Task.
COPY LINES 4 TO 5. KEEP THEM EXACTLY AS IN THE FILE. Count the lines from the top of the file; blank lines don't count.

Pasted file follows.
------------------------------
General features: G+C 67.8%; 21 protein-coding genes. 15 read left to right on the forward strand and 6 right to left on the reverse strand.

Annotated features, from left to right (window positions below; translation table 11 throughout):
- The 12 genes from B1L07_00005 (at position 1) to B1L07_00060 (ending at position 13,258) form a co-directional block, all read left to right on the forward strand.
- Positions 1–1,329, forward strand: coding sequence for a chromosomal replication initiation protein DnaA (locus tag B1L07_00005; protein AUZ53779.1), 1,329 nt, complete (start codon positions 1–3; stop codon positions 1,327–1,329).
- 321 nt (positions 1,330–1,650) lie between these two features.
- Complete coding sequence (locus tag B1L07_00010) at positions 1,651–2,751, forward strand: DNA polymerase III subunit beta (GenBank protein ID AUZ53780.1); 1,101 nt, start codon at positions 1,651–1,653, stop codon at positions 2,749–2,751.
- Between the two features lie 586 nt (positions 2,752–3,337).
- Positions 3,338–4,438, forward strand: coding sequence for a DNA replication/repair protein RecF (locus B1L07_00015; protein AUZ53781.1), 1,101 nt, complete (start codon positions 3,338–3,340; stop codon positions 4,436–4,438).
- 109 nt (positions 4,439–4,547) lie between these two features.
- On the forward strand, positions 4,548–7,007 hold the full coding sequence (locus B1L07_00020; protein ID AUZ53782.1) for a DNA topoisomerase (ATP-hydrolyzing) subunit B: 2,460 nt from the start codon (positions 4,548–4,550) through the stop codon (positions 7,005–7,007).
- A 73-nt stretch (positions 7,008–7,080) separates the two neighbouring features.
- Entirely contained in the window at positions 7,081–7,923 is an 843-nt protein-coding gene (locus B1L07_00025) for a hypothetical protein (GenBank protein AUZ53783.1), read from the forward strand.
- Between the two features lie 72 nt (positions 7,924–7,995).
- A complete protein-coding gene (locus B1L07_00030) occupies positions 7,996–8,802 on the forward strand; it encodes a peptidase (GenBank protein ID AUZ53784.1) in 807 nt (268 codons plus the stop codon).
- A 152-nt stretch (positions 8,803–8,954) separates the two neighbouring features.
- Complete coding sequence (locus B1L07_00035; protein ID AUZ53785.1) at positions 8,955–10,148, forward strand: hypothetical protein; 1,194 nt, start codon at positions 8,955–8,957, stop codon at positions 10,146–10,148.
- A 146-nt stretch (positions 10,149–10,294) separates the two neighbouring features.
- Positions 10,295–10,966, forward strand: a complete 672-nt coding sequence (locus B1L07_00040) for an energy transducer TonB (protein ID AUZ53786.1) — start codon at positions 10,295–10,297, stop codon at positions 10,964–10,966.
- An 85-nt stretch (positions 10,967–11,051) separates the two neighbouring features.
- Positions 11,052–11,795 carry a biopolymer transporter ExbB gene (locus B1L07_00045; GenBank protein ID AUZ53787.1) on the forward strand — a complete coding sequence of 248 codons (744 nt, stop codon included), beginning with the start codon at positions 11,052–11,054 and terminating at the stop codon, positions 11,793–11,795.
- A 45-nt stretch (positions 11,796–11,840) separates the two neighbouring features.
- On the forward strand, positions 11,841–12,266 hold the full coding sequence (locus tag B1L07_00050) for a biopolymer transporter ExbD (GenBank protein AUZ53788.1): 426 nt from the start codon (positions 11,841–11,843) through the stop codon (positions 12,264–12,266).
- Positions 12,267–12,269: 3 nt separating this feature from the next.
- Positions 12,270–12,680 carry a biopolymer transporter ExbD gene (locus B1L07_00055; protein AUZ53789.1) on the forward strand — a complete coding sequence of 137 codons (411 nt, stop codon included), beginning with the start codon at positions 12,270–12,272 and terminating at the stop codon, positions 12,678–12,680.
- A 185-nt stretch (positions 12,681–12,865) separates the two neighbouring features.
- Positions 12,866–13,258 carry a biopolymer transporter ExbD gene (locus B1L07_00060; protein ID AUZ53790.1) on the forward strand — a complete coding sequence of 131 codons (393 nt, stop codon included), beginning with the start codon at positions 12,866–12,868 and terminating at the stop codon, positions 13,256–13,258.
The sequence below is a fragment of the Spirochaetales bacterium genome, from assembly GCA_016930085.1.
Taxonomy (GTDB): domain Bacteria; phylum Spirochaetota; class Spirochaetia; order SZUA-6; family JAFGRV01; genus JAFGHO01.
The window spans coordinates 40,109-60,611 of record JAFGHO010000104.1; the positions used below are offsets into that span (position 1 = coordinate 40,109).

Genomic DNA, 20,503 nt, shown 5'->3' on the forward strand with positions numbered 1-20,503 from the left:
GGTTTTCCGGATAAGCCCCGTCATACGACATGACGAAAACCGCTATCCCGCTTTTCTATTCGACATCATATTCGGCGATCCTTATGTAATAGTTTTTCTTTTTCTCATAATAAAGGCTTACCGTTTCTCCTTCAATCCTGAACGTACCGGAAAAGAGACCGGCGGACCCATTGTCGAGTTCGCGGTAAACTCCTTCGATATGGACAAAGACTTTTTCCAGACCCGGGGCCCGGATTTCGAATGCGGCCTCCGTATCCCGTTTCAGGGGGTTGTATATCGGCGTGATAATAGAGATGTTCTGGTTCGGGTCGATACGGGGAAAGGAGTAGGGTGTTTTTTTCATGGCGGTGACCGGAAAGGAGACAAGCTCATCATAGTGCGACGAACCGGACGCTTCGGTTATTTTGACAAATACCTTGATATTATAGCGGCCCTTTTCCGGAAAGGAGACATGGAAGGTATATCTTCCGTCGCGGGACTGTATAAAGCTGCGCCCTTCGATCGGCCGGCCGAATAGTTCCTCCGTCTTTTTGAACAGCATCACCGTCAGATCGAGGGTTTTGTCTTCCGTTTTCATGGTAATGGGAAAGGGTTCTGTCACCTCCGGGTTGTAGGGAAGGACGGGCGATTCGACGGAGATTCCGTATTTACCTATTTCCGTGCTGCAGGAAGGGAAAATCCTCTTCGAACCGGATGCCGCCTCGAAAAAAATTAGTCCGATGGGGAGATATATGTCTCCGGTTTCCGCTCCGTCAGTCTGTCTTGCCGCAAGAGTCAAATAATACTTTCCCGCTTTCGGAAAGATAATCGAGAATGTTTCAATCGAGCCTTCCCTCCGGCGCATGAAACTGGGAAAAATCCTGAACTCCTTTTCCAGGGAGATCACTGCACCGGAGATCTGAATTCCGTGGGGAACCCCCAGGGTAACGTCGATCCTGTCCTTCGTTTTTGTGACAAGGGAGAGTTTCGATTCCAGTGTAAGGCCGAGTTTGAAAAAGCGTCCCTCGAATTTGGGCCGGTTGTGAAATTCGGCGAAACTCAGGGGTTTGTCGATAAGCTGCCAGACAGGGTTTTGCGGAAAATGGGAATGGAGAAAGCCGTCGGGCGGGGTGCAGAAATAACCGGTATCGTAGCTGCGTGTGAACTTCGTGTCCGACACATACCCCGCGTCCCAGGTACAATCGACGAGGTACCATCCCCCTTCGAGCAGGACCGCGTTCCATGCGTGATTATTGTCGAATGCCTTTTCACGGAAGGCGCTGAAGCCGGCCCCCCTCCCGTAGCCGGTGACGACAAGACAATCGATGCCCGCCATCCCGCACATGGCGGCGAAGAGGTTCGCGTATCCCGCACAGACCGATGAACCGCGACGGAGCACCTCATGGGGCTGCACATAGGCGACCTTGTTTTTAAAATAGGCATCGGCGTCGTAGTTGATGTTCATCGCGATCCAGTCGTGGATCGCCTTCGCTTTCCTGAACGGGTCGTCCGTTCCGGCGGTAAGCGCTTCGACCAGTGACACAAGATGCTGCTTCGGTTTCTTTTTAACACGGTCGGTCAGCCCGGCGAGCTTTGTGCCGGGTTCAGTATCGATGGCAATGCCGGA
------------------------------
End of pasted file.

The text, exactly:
- Positions 1–1,329, forward strand: coding sequence for a chromosomal replication initiation protein DnaA (locus tag B1L07_00005; protein AUZ53779.1), 1,329 nt, complete (start codon positions 1–3; stop codon positions 1,327–1,329).
- 321 nt (positions 1,330–1,650) lie between these two features.